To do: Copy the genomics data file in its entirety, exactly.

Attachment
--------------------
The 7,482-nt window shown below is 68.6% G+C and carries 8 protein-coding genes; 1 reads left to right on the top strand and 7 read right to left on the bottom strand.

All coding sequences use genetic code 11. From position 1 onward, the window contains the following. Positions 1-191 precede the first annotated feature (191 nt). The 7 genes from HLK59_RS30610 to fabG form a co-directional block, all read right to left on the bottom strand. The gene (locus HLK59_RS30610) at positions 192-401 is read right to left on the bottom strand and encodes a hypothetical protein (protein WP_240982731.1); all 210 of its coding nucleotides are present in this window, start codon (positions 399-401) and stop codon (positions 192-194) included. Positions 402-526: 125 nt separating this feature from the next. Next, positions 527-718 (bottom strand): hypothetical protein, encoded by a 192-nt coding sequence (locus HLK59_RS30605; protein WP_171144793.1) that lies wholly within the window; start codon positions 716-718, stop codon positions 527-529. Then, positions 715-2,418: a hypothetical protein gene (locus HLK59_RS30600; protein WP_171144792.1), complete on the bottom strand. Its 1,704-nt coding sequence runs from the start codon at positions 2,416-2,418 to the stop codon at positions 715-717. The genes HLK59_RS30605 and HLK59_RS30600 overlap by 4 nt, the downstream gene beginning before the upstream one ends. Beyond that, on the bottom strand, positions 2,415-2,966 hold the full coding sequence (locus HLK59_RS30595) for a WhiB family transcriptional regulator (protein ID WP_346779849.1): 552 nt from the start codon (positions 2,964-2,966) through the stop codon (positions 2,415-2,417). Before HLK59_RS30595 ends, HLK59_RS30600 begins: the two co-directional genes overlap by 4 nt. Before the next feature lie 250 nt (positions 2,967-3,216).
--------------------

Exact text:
The 7,482-nt window shown below is 68.6% G+C and carries 8 protein-coding genes; 1 reads left to right on the top strand and 7 read right to left on the bottom strand.

All coding sequences use genetic code 11. From position 1 onward, the window contains the following. Positions 1-191 precede the first annotated feature (191 nt). The 7 genes from HLK59_RS30610 to fabG form a co-directional block, all read right to left on the bottom strand. The gene (locus HLK59_RS30610) at positions 192-401 is read right to left on the bottom strand and encodes a hypothetical protein (protein WP_240982731.1); all 210 of its coding nucleotides are present in this window, start codon (positions 399-401) and stop codon (positions 192-194) included. Positions 402-526: 125 nt separating this feature from the next. Next, positions 527-718 (bottom strand): hypothetical protein, encoded by a 192-nt coding sequence (locus HLK59_RS30605; protein WP_171144793.1) that lies wholly within the window; start codon positions 716-718, stop codon positions 527-529. Then, positions 715-2,418: a hypothetical protein gene (locus HLK59_RS30600; protein WP_171144792.1), complete on the bottom strand. Its 1,704-nt coding sequence runs from the start codon at positions 2,416-2,418 to the stop codon at positions 715-717. The genes HLK59_RS30605 and HLK59_RS30600 overlap by 4 nt, the downstream gene beginning before the upstream one ends. Beyond that, on the bottom strand, positions 2,415-2,966 hold the full coding sequence (locus HLK59_RS30595) for a WhiB family transcriptional regulator (protein ID WP_346779849.1): 552 nt from the start codon (positions 2,964-2,966) through the stop codon (positions 2,415-2,417). Before HLK59_RS30595 ends, HLK59_RS30600 begins: the two co-directional genes overlap by 4 nt. Before the next feature lie 250 nt (positions 2,967-3,216).